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Behind the screens: the secret life of famous cars from film and TV

We visit the £30million car collection in north London that supplies wheels to the biggest TV and film productions

What do blockbusters hits such as Kingsman: The Golden Circle and Mary Poppins Returns have in common with TV shows like Peaky Blinders? Apart from big budgets, star-studded casts and action-packed scenes, it’s the cars they feature. The Rolls-Royce Phantom (Kingsman: The Golden Circle), the Austin Taxi (Mary Poppins) and the Clyno Estate (Peaky Blinders) all come from a collection of cars that’s one of the most sought after by the UK’s film and TV studios.  

Handing over rare and classic cars for up to six months to shoot a movie isn’t easy, which is why there are only a handful of companies and individuals catering for production companies. And Studio 434, based in Potters Bar, Herts, is fast becoming the go-to choice.

Best movie cars of all time 

To find out what it takes to keep the biggest production houses in the UK happy, Auto Express spent the day going over this impressive collection of cars. 

Curiously, Studio 434 didn’t start out with the intention to supply movie and TV studios. This is because it, and the 300-plus cars within, are all owned by Rodger Dudding, a millionaire who made his fortune in ticketing machines and self-storage units. Dudding began collecting cars around 45 years ago because he found it enjoyable. 

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“It all started with a Jensen Interceptor FF, and soon grew into a passion of mine,” he told us. As his fortune grew, so did his car collection, which now spans several warehouses and includes everything from an original Ford Model T to a Clyno Royal, and classic Ferraris like the legendary 208 GTB Turbo. With a resume like this, it didn’t take long before movie studios and TV production companies started knocking on Dudding’s door. “It made good business sense, so I began getting involved,” he said.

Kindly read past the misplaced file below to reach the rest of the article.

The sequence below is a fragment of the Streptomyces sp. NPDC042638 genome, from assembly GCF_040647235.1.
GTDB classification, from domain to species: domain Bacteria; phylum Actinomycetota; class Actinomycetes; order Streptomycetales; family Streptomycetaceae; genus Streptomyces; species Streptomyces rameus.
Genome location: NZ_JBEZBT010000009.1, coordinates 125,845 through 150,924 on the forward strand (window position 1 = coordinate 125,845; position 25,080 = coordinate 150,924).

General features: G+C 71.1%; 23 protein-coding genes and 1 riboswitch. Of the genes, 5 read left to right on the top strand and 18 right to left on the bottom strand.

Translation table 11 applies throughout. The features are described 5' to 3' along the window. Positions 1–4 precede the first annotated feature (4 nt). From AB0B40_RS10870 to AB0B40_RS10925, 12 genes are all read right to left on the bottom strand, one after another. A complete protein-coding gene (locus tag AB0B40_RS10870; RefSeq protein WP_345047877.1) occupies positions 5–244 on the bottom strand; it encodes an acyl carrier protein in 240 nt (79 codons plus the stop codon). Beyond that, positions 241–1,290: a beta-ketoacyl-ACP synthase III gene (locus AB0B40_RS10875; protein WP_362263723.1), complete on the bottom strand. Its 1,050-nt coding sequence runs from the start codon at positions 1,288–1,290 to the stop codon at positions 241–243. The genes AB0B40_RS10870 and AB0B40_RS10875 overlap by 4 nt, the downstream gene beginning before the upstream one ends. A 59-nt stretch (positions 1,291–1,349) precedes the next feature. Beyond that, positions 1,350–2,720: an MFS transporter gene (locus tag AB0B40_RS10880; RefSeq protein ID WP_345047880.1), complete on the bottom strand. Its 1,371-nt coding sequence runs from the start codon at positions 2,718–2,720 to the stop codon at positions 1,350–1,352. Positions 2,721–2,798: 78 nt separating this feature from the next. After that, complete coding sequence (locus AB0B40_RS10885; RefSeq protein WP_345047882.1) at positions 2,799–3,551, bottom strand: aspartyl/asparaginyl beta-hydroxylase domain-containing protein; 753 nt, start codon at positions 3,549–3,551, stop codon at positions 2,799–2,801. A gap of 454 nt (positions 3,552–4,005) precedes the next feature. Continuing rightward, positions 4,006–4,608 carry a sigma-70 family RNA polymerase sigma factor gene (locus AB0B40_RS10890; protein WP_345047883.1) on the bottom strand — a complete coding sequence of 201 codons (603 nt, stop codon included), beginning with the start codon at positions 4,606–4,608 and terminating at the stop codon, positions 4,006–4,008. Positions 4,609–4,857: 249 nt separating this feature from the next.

The cars from Studio 434 have featured in over 100 films, TV episodes and music videos, from hit shows like The Crown and Downton Abbey to new blockbusters including Kingsman: The Golden Circle, which is soon to be in theatres. Dudding explained that obtaining rare cars was only half the battle for studios. “Historically, they used to contact individual people or museums for cars, but if the car had a hissy fit then the work would have to be halted for the day, and the mechanics would be called in,” he said. 

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This is why Dudding is now expanding his collection even further. “Our objective is to have at least two cars from each time period from around 1905 to 2017,” he told us. “That way what we always have a back-up.” 

Even though the collection is worth in excess of £30million, Dudding isn’t too concerned about sharing his cars with studios, saying: “The cars are very heavily insured always and we rarely let other people drive them.” 

In charge of driving most of Dudding’s cars on set is Luca Lachezar – a valet and caretaker at Studio 434. “I know every car inside and out, where to open their bonnets, how they are to start and what it takes to drive them,” Lachezar told us. 

He’s not only in charge of making sure the cars get delivered to the sets in good condition, but also driving and maintaining the vehicles during the shoot. “I’ve appeared in films like Mary Poppins Returns as a driver, and in Orient Express on a motorcycle,” he said. “I was recently in SS-GB, where I drove a 1938 Jaguar SS.”